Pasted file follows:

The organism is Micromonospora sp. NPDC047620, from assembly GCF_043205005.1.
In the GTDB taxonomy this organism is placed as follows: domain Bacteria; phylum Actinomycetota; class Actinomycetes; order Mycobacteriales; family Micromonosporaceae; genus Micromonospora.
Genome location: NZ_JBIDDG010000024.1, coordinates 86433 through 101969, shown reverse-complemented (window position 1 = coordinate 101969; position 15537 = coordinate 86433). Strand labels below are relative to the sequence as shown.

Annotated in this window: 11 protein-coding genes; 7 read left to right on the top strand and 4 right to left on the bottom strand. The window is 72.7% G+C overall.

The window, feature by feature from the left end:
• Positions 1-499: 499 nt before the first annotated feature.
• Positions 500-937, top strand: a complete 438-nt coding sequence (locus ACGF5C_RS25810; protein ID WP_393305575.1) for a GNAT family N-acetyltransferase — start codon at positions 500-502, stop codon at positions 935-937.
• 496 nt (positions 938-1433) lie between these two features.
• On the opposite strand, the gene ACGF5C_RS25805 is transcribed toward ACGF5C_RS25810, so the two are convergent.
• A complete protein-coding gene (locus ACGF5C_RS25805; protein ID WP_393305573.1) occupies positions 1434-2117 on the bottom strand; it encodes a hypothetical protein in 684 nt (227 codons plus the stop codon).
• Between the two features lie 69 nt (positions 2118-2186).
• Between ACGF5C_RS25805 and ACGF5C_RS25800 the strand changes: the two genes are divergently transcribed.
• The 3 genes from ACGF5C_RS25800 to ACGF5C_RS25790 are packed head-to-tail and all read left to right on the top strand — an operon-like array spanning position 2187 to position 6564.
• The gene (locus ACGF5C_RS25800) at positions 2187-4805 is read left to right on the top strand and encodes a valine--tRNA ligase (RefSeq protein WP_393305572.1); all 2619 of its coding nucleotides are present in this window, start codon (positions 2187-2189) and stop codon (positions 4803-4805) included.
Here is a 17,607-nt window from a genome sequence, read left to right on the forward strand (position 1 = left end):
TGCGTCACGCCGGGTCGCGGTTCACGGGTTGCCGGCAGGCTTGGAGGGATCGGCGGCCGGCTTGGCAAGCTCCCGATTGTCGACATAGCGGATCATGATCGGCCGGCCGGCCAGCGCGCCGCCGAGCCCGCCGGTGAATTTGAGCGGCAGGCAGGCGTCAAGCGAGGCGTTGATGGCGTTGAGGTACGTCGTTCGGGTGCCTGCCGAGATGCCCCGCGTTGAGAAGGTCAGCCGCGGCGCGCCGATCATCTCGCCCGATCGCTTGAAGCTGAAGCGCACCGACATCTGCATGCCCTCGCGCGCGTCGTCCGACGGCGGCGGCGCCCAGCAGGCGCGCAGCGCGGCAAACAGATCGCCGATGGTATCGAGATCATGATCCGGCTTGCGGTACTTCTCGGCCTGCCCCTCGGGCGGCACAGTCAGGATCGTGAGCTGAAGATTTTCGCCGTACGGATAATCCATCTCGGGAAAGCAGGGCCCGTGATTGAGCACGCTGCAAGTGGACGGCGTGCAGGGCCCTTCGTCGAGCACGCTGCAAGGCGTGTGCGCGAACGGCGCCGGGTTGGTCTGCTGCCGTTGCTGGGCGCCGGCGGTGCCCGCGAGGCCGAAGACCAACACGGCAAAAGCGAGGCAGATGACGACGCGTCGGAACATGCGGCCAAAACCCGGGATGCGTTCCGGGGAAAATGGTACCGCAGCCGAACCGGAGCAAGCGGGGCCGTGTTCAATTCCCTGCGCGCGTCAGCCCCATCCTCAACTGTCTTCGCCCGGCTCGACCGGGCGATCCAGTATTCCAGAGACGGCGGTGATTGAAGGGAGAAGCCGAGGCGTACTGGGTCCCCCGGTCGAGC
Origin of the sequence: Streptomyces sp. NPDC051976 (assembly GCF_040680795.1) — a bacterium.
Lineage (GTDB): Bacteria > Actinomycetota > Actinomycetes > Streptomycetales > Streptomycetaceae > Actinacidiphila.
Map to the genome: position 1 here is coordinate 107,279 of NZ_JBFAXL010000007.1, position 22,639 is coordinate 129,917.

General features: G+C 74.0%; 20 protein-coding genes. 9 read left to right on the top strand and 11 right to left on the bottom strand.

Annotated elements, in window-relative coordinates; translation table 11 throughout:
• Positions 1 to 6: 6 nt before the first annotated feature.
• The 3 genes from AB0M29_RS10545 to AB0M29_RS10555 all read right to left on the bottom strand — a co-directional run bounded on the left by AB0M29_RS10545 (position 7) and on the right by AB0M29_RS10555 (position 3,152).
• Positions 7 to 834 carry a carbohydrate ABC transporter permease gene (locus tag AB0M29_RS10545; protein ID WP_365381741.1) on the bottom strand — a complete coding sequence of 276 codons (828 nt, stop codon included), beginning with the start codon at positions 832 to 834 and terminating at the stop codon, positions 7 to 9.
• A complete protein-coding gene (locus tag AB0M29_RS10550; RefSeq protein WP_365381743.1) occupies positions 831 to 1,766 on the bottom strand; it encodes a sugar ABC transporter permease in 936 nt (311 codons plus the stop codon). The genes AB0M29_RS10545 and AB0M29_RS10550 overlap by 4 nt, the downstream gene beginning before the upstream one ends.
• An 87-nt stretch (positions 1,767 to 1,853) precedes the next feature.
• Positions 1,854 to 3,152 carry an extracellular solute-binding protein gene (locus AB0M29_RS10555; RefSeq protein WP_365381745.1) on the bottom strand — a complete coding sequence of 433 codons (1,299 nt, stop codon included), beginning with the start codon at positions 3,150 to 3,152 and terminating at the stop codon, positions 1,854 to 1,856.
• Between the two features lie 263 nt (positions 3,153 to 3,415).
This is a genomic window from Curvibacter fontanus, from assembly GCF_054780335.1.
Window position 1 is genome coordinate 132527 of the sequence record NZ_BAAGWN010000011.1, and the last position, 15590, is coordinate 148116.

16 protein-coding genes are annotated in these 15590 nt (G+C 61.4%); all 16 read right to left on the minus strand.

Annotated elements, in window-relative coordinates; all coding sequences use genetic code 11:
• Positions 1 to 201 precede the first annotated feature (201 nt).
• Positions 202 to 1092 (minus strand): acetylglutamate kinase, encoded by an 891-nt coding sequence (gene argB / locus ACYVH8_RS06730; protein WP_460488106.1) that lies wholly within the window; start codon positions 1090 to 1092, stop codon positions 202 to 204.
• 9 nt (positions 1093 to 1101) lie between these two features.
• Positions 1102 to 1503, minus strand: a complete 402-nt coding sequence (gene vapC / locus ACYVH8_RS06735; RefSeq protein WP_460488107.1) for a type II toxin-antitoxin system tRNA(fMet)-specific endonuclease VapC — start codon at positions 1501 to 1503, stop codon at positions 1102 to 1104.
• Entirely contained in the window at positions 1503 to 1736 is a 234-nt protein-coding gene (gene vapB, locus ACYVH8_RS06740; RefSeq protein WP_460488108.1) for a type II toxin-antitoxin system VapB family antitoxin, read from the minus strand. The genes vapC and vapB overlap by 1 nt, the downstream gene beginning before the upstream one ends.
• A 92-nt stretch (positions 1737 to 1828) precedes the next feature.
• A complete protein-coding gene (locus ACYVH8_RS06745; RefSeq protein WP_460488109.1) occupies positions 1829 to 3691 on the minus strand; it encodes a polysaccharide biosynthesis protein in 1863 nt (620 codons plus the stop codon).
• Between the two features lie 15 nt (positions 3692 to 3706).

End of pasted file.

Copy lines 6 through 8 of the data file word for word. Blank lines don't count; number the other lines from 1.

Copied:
• Positions 1-499: 499 nt before the first annotated feature.
• Positions 500-937, top strand: a complete 438-nt coding sequence (locus ACGF5C_RS25810; protein ID WP_393305575.1) for a GNAT family N-acetyltransferase — start codon at positions 500-502, stop codon at positions 935-937.
• 496 nt (positions 938-1433) lie between these two features.